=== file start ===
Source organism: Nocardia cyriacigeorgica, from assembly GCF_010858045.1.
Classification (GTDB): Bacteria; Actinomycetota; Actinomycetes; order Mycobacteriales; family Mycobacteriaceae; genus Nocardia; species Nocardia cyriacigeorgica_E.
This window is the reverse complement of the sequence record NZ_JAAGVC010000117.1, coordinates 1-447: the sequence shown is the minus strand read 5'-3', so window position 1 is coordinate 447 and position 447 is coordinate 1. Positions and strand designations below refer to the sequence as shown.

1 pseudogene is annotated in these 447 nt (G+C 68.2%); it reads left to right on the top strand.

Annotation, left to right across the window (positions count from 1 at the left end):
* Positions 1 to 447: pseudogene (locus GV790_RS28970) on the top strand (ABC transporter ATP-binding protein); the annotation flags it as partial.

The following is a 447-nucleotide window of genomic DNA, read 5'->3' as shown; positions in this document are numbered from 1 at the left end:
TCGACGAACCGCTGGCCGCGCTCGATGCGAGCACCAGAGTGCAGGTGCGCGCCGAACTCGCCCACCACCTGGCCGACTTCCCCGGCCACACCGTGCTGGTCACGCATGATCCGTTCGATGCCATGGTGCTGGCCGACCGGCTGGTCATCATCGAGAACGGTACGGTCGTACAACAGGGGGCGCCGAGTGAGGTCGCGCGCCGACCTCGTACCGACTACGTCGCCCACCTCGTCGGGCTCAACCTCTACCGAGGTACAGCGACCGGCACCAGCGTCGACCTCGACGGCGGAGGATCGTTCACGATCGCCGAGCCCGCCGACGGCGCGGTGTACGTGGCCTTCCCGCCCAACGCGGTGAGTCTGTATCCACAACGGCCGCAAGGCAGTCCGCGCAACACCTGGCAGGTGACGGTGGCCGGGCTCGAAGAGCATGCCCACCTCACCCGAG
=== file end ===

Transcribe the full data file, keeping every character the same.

Source organism: Nocardia cyriacigeorgica, from assembly GCF_010858045.1.
Classification (GTDB): Bacteria; Actinomycetota; Actinomycetes; order Mycobacteriales; family Mycobacteriaceae; genus Nocardia; species Nocardia cyriacigeorgica_E.
This window is the reverse complement of the sequence record NZ_JAAGVC010000117.1, coordinates 1-447: the sequence shown is the minus strand read 5'-3', so window position 1 is coordinate 447 and position 447 is coordinate 1. Positions and strand designations below refer to the sequence as shown.

1 pseudogene is annotated in these 447 nt (G+C 68.2%); it reads left to right on the top strand.

Annotation, left to right across the window (positions count from 1 at the left end):
* Positions 1 to 447: pseudogene (locus GV790_RS28970) on the top strand (ABC transporter ATP-binding protein); the annotation flags it as partial.

The following is a 447-nucleotide window of genomic DNA, read 5'->3' as shown; positions in this document are numbered from 1 at the left end:
TCGACGAACCGCTGGCCGCGCTCGATGCGAGCACCAGAGTGCAGGTGCGCGCCGAACTCGCCCACCACCTGGCCGACTTCCCCGGCCACACCGTGCTGGTCACGCATGATCCGTTCGATGCCATGGTGCTGGCCGACCGGCTGGTCATCATCGAGAACGGTACGGTCGTACAACAGGGGGCGCCGAGTGAGGTCGCGCGCCGACCTCGTACCGACTACGTCGCCCACCTCGTCGGGCTCAACCTCTACCGAGGTACAGCGACCGGCACCAGCGTCGACCTCGACGGCGGAGGATCGTTCACGATCGCCGAGCCCGCCGACGGCGCGGTGTACGTGGCCTTCCCGCCCAACGCGGTGAGTCTGTATCCACAACGGCCGCAAGGCAGTCCGCGCAACACCTGGCAGGTGACGGTGGCCGGGCTCGAAGAGCATGCCCACCTCACCCGAG